I always enjoy teaching beginning ESL classes. There are a lot of advantages to teaching beginning ESL students: they are motivated learners not yet burned out on language study as students at a later level often are because it does take a long time and is oftentimes difficult.
Beginning ESL students generally have deep respect for teachers and the learning process, often coming from cultures where these attitudes are still practiced and not having yet been exposed much to American attitudes, which are generally not so respectful. In addition, a beginning ESL class often has fun classroom activities such as songs, plays, and outings rather than dictations and research writing. And, let’s not forget to mention, beginning ESL students often give the teacher flowers at the end of the term, a practice common in many other countries.
However, there is still that sinking feeling that sometimes comes in about the second week of the term when working with very beginning students, when the instructor realizes the students really know little beyond “hello,” “yes,” and “no.” Where do we even start? Vocabulary? Grammatical structures? Basic literacy skills? Help! There is help available. Teaching the beginning ESL student need not be a difficult and bewildering process if some basic principles are addressed.
Try These 5 Strategies for Teaching the Beginning ESL Student
Address Basic Conversational Needs
Traditional language instruction begins with teaching the alphabet, or numbers, or conjugating often-used verbs. It is, of course, difficult to take a needs assessment at this level, but we already know what beginning students really need is some basic greetings and farewells and other language for getting along in their communities, such as asking for directions or the costs of items. They don’t really need to conjugate the verb “to be,” although this may be taught in the context of introductions, for example: “I am Stacia; he is Gilliam…” The focus, however, should be on basic conversation; grammar should be taught in context of the conversational skills rather than as a focus on its own. Students should work in pairs or small groups much of the class period so that they can practice their English skills, preferably with speakers of languages other than their own, so that English is the common language the pair or group must use to communicate. This is in contrast to the traditional language instruction that most Americans have been exposed to and is still practiced in many parts of the world, where students sit in rows and wait for the teacher at the front of the room to call on them, and they may speak once or twice a class period, if that.
Focus on Language for Communication
Students don’t need to know how to recite numbers and colors in their second language. People rarely do that in their first languages, for that matter. What students do need to know is how to give their birthdates and identification numbers or ask for a specific color of item in a store. Continue to focus on communicative needs of students and contextualize language in teaching students short dialogues for places they will be visiting like the store, a restaurant, a library, and so on.
Language for Life Skills
Identify those language skills students will need to learn to survive in the community. What will they need to say in situations such as applying for a job, requesting a repair or refund on an appliance, looking for an apartment, visiting the doctor’s office, and so forth? When students have enough English, take a needs assessment, either oral or written, to find out which life skills are most important to them: looking for housing or talking to a doctor, for example? Have them practice dialogues in groups or pairs, and they may even perform short sketches in front of the class.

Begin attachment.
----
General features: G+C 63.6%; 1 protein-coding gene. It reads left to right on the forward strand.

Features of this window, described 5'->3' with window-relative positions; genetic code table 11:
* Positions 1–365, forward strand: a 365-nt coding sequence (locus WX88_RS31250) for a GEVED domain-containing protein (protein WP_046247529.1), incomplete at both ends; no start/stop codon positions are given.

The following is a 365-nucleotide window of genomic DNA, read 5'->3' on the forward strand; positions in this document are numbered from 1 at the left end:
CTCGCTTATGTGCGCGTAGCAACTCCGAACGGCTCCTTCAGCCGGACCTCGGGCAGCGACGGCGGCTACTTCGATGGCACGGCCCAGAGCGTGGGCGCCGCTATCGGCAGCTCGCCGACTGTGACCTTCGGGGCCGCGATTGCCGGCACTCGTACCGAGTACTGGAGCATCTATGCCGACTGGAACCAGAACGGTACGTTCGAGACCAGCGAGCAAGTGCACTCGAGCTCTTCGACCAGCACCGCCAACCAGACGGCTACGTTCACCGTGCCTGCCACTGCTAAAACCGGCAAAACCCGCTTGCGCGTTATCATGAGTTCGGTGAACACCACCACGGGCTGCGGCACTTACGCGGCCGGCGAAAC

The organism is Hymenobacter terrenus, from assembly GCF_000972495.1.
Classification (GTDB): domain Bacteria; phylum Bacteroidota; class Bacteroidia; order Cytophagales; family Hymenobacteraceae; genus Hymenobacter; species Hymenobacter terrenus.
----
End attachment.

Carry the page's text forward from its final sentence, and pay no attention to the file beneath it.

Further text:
Transition into Academic Skills
Students will need to learn academic language in English, of course—how to read and write it and analyze its grammar. Begin working on these skills while students continue work on life skills: have students read short nonfiction or fiction pieces related to their interests, answer questions about them, and write responses.
Give short lectures on important topics, such as the structure of the U.S. educational system, and have students take brief notes.
Identify School and Career Goals
Toward the end of the term, begin discussing with students various school/career options. Many students, of course, will already have identified such goals, but they may be less sure on how to go about accomplishing them as our educational system and its connections to the workplace can be a complex maze even to students born in this country. Begin by identifying several educational options locally: for example, the community college and state university and then go beyond that, as necessary. Also discuss several possible career paths that are available from studying at those institutions, and it is likely at least one or two students will be interested: there are always one or two students in my beginning ESL classes who express interest in the dental assistant and nursing fields from studying at the local community college, for example. Find out what careers students are already interested in and discuss where they might get information on this field: a number of students have an interest in pharmacy, for example, and a nearby private college, University of the Pacific, has a recognized pharmacy department with several programs. You might consider having a school counselor or representative from a department of student interest come in to your class to talk about opportunities.
No one said teaching beginning ESL would be easy.
But with some persistence, focusing on communication and transitioning to academic skills, the teacher can take her class from novices to students ready to begin the journey toward their academic lives and careers!
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